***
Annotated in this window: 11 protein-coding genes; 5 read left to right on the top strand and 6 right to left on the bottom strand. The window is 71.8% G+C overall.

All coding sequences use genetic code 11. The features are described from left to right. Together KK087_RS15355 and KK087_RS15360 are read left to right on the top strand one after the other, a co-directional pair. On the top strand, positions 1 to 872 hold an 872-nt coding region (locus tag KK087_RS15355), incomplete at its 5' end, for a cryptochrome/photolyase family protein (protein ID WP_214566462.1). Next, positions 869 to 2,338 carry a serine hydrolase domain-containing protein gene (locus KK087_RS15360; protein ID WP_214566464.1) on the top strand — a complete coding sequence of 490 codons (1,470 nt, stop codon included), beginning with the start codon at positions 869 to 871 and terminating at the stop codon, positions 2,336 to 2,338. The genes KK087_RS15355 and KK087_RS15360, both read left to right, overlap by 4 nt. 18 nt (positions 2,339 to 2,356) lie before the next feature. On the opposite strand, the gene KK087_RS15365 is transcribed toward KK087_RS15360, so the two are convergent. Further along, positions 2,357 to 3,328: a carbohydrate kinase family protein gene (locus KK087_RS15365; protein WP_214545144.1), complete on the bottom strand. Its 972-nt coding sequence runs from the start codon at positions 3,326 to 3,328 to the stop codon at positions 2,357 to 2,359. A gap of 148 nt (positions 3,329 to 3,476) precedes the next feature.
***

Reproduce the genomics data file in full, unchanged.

Annotated in this window: 11 protein-coding genes; 5 read left to right on the top strand and 6 right to left on the bottom strand. The window is 71.8% G+C overall.

All coding sequences use genetic code 11. The features are described from left to right. Together KK087_RS15355 and KK087_RS15360 are read left to right on the top strand one after the other, a co-directional pair. On the top strand, positions 1 to 872 hold an 872-nt coding region (locus tag KK087_RS15355), incomplete at its 5' end, for a cryptochrome/photolyase family protein (protein ID WP_214566462.1). Next, positions 869 to 2,338 carry a serine hydrolase domain-containing protein gene (locus KK087_RS15360; protein ID WP_214566464.1) on the top strand — a complete coding sequence of 490 codons (1,470 nt, stop codon included), beginning with the start codon at positions 869 to 871 and terminating at the stop codon, positions 2,336 to 2,338. The genes KK087_RS15355 and KK087_RS15360, both read left to right, overlap by 4 nt. 18 nt (positions 2,339 to 2,356) lie before the next feature. On the opposite strand, the gene KK087_RS15365 is transcribed toward KK087_RS15360, so the two are convergent. Further along, positions 2,357 to 3,328: a carbohydrate kinase family protein gene (locus KK087_RS15365; protein WP_214545144.1), complete on the bottom strand. Its 972-nt coding sequence runs from the start codon at positions 3,326 to 3,328 to the stop codon at positions 2,357 to 2,359. A gap of 148 nt (positions 3,329 to 3,476) precedes the next feature.